Newscasts

PNS Daily News - December 13, 2019 


Brexit wins at the polls in the U.K.; major changes come to New England immigration courts today; and more than a million acres in California have been cleared for oil and gas drilling.

2020Talks - December 13, 2013  


The House passes legislation to reign in drug prices, Sen. Bernie Sanders is on the upswing, and entrepreneur Andrew Yang plays Iowa congressional candidate J.D. Scholten - who's running against long-time incumbent Steve King - in a game of basketball.

Building Worker Contract Talks: Implications for Tri-State Area & Beyond

November 28, 2011

NEW YORK - Midnight on New Year's Eve is the deadline in contract talks between building owners and the union representing 22,000 building maintenance workers in New York. Contract talks started in mid-November, with building owners asking for concessions.

Hector Figueroa, the secretary-treasurer of SEIU Local 32BJ, says workers who are struggling to attain middle-class lives are now being asked for givebacks by the people who run the most lucrative real estate in the nation.

"New York City real estate is a $20 billion industry, yet they are making demands for concessions from recent immigrants - largely women and people of color - that clean their buildings and maintain their facilities."

The Real Estate Advisory Board says it gave raises four years ago when the economy was strong and now contends it is time for the union to give back. Figueroa disputes the hard times claim, citing a recent Bloomberg report that says the Manhattan real estate industry remains strong and very close to the highs of 2008.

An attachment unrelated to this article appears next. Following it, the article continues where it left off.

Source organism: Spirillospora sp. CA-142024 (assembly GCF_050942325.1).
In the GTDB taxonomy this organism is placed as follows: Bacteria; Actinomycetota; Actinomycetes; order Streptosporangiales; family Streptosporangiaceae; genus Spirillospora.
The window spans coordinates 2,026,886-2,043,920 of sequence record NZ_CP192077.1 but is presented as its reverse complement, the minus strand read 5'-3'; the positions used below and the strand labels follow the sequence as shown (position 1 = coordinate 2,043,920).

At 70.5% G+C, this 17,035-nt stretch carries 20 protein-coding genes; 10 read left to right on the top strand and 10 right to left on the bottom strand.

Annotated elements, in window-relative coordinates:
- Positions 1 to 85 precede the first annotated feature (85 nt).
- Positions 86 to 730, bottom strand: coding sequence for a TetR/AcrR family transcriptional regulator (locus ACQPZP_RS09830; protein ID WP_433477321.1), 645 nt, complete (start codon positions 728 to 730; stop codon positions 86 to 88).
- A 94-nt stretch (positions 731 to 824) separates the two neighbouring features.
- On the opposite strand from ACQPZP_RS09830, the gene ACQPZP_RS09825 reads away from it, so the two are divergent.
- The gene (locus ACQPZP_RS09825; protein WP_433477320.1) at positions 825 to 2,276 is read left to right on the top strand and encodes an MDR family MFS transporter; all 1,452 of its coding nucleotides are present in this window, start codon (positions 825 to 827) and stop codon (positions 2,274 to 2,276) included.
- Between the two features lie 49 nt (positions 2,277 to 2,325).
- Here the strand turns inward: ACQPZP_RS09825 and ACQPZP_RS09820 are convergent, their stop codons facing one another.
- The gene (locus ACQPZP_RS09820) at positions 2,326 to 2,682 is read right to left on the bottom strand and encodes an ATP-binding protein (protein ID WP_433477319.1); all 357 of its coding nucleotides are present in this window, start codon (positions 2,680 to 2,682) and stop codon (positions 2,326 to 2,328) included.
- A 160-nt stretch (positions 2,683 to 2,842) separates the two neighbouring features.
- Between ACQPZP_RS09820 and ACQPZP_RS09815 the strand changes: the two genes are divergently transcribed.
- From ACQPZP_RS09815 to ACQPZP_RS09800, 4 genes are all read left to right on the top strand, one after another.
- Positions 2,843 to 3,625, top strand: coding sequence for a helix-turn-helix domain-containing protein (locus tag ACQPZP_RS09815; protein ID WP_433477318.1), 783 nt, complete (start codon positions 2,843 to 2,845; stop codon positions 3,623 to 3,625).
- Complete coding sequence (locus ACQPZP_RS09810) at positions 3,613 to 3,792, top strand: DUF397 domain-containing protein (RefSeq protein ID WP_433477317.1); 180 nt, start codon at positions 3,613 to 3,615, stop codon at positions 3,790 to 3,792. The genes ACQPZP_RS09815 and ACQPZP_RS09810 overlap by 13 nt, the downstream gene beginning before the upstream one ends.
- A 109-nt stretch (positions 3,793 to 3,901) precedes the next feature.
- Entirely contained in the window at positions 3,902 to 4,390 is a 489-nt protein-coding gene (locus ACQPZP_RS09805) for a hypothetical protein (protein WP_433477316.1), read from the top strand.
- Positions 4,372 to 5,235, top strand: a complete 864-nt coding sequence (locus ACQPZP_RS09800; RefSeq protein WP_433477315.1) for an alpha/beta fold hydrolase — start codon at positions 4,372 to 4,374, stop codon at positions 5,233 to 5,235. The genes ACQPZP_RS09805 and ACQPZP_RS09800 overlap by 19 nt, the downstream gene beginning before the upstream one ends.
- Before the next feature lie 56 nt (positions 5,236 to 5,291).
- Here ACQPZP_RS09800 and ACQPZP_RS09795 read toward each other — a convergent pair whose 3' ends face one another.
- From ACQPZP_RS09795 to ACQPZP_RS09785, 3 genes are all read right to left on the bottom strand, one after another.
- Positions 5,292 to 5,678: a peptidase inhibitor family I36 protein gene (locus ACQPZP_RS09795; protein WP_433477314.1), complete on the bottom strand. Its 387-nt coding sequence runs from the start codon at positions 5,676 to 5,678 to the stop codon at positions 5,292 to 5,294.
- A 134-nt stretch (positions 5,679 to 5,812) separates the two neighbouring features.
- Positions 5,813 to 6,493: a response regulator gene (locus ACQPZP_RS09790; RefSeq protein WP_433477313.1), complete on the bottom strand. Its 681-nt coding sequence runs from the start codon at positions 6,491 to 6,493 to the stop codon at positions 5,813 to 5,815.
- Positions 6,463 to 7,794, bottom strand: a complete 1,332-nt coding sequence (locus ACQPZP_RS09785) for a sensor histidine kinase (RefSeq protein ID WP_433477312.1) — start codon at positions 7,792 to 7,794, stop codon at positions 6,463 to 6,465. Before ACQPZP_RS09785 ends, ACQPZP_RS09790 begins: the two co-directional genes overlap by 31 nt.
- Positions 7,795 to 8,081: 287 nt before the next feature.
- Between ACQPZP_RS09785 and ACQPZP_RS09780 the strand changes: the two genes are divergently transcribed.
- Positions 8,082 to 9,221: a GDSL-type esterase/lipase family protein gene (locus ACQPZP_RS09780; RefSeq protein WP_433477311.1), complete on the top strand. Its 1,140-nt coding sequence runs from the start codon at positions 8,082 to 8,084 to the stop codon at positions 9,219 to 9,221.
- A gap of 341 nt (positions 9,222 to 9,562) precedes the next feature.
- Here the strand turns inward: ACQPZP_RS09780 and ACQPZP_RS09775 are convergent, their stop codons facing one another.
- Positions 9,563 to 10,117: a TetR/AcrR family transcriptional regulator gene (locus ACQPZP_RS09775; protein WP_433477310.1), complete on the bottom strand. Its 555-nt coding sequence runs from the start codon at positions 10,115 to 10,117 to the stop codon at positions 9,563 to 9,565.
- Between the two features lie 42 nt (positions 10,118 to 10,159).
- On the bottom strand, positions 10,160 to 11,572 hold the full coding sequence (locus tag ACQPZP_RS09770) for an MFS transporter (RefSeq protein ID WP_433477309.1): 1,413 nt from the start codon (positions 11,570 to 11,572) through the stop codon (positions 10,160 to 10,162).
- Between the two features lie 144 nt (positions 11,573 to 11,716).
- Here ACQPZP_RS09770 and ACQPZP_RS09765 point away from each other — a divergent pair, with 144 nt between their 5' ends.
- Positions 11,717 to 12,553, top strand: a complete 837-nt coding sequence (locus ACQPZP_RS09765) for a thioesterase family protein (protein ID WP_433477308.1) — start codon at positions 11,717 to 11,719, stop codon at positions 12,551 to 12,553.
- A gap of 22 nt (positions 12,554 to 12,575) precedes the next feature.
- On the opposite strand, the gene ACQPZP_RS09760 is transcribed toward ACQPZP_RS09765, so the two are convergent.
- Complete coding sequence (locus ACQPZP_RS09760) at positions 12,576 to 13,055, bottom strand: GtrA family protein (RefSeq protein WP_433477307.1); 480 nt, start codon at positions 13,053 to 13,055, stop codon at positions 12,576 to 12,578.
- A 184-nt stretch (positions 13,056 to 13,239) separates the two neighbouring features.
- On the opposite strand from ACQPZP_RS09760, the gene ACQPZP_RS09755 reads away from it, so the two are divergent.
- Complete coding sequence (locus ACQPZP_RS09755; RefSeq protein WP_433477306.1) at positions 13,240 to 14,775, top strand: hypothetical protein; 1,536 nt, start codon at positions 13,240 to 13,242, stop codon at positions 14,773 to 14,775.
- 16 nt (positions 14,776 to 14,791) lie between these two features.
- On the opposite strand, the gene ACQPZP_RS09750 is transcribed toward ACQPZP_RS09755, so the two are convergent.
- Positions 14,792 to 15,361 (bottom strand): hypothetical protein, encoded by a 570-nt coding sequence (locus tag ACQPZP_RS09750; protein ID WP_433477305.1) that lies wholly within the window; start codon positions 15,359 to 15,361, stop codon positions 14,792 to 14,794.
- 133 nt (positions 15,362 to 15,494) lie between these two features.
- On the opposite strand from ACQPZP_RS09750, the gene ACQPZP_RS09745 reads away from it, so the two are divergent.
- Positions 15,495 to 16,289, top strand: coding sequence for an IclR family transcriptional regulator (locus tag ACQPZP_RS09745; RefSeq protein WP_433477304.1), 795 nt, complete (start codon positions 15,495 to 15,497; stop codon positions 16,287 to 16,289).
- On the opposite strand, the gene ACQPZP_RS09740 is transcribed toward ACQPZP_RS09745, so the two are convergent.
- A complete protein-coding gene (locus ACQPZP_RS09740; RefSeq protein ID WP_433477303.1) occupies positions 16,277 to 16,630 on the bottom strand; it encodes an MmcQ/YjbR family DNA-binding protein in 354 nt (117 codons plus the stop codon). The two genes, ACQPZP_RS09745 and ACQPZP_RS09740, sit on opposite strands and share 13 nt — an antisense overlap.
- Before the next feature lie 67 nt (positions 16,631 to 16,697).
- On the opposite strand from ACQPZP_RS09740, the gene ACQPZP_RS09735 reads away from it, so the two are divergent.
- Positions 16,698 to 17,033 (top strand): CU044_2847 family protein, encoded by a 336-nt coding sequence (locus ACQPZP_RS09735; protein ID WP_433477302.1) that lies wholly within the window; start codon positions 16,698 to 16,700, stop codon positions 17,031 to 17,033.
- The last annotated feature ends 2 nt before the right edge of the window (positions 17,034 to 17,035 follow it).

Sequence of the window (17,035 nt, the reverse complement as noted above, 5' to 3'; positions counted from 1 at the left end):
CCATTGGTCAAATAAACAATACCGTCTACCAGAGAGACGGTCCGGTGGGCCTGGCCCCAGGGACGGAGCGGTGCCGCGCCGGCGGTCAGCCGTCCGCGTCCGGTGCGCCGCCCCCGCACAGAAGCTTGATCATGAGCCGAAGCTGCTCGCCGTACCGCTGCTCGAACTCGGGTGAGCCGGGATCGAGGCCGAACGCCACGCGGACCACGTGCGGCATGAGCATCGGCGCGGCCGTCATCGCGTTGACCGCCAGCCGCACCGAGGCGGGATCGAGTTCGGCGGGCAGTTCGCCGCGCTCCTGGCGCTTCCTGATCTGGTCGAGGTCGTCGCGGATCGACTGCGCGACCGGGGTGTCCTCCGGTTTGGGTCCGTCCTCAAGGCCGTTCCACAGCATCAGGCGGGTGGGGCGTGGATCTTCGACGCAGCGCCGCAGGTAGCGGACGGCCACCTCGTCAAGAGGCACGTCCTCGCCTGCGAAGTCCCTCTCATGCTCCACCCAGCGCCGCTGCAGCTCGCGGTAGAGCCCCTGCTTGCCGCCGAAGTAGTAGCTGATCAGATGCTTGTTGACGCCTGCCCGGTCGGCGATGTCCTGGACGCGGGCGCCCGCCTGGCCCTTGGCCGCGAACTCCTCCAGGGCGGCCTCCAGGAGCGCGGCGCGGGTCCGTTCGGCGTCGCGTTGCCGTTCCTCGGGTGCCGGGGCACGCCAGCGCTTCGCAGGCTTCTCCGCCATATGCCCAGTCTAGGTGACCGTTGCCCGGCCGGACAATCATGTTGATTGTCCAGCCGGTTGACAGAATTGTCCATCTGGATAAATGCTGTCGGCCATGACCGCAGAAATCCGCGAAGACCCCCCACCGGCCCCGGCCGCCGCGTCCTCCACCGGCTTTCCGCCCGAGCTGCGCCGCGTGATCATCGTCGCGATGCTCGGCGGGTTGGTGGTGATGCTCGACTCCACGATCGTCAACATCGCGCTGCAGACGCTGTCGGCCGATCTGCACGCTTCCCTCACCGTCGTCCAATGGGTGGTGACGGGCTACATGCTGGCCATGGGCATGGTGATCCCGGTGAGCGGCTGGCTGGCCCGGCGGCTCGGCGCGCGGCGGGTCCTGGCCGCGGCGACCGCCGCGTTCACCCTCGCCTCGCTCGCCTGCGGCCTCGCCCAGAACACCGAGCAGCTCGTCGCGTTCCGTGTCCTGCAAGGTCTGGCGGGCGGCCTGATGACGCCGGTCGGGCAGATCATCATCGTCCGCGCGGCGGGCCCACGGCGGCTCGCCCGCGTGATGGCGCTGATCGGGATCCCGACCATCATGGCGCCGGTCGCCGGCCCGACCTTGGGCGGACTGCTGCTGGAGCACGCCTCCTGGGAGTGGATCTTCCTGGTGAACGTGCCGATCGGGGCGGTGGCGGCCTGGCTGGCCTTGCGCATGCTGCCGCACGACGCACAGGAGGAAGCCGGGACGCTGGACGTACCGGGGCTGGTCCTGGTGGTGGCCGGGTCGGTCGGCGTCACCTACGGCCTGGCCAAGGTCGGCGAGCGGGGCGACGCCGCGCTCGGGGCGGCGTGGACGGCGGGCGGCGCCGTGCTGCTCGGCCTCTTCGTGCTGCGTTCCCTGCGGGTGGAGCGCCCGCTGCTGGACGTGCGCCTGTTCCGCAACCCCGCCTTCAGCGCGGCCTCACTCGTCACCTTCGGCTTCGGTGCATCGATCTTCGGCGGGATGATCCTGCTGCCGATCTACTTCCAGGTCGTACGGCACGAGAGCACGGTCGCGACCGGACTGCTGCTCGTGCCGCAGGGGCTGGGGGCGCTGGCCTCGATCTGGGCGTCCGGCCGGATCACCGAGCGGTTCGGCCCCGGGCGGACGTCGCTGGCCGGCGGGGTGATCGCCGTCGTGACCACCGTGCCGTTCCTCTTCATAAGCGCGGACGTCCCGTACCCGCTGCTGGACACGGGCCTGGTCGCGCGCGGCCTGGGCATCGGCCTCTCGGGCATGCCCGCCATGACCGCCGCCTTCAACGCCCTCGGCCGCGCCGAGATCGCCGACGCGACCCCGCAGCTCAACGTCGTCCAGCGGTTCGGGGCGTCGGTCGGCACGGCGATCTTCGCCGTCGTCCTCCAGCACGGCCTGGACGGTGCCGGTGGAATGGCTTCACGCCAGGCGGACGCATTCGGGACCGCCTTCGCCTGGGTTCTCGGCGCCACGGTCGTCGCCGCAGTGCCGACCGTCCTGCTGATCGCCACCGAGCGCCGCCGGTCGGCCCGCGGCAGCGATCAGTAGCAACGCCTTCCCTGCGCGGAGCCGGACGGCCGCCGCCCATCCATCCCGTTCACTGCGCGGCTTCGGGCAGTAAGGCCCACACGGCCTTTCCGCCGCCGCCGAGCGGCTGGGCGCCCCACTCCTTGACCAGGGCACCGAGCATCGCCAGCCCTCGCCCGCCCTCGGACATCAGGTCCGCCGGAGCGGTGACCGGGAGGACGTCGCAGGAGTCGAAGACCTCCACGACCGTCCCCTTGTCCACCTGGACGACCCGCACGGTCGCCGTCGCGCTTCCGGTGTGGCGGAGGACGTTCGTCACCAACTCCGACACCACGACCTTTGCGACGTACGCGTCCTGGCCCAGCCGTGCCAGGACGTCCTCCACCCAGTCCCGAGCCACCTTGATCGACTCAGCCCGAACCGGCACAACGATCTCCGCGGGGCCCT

The current talks involve 22,000 commercial building workers in Manhattan, although Figueroa says the issues raised could affect more workers in the tri-state area and beyond.

"What is interesting is that New York being the richest real estate market, it's really unbelievable that we cannot get a settlement that is fair for the industry and the workers, when we have gotten such settlements in places like Philadelphia, Washington, D.C., and Pittsburgh."

He says building owners seem to be taking their cues from anti-union fervor in other states.

"They are going after the middle class, the very people that sustain our economy, at a moment when it is going to be harmful for everyone, including the communities where they live."

Both sides say they want to reach a contract agreement. A strike would affect 1,500 commercial buildings in New York.

The Bloomberg article, published Nov. 9, 2011, is at http://www.businessweek.com/news/2011-11-10/ross-says-nyc-real-estate-strong-as-storm-clouds-gather.html.

Mike Clifford, Public News Service - NY